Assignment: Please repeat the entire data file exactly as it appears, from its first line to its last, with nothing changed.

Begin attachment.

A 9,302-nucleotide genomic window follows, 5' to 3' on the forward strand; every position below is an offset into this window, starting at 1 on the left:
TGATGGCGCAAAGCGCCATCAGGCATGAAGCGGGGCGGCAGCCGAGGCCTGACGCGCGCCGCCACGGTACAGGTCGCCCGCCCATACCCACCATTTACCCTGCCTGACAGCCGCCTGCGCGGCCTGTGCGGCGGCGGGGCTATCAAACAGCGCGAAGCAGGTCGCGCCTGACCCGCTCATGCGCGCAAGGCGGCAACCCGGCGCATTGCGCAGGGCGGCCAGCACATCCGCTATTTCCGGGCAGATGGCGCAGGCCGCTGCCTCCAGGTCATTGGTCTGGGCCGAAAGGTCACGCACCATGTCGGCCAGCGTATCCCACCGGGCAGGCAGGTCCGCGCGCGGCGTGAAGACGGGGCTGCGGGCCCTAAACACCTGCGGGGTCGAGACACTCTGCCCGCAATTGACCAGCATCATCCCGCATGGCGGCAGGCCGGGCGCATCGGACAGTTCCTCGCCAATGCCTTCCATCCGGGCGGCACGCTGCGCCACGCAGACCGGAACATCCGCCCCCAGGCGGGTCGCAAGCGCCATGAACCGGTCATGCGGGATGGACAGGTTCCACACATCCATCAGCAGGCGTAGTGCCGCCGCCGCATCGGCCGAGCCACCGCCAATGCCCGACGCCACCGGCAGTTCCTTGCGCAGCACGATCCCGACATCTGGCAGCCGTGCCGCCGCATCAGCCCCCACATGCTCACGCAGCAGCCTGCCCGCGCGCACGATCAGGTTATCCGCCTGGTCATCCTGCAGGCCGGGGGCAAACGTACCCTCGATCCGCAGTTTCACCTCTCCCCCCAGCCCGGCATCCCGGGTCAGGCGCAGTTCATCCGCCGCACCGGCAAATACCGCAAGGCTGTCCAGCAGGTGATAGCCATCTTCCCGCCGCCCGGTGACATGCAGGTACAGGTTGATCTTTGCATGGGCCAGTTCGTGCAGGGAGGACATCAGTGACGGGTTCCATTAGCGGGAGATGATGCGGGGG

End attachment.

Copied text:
A 9,302-nucleotide genomic window follows, 5' to 3' on the forward strand; every position below is an offset into this window, starting at 1 on the left:
TGATGGCGCAAAGCGCCATCAGGCATGAAGCGGGGCGGCAGCCGAGGCCTGACGCGCGCCGCCACGGTACAGGTCGCCCGCCCATACCCACCATTTACCCTGCCTGACAGCCGCCTGCGCGGCCTGTGCGGCGGCGGGGCTATCAAACAGCGCGAAGCAGGTCGCGCCTGACCCGCTCATGCGCGCAAGGCGGCAACCCGGCGCATTGCGCAGGGCGGCCAGCACATCCGCTATTTCCGGGCAGATGGCGCAGGCCGCTGCCTCCAGGTCATTGGTCTGGGCCGAAAGGTCACGCACCATGTCGGCCAGCGTATCCCACCGGGCAGGCAGGTCCGCGCGCGGCGTGAAGACGGGGCTGCGGGCCCTAAACACCTGCGGGGTCGAGACACTCTGCCCGCAATTGACCAGCATCATCCCGCATGGCGGCAGGCCGGGCGCATCGGACAGTTCCTCGCCAATGCCTTCCATCCGGGCGGCACGCTGCGCCACGCAGACCGGAACATCCGCCCCCAGGCGGGTCGCAAGCGCCATGAACCGGTCATGCGGGATGGACAGGTTCCACACATCCATCAGCAGGCGTAGTGCCGCCGCCGCATCGGCCGAGCCACCGCCAATGCCCGACGCCACCGGCAGTTCCTTGCGCAGCACGATCCCGACATCTGGCAGCCGTGCCGCCGCATCAGCCCCCACATGCTCACGCAGCAGCCTGCCCGCGCGCACGATCAGGTTATCCGCCTGGTCATCCTGCAGGCCGGGGGCAAACGTACCCTCGATCCGCAGTTTCACCTCTCCCCCCAGCCCGGCATCCCGGGTCAGGCGCAGTTCATCCGCCGCACCGGCAAATACCGCAAGGCTGTCCAGCAGGTGATAGCCATCTTCCCGCCGCCCGGTGACATGCAGGTACAGGTTGATCTTTGCATGGGCCAGTTCGTGCAGGGAGGACATCAGTGACGGGTTCCATTAGCGGGAGATGATGCGGGGG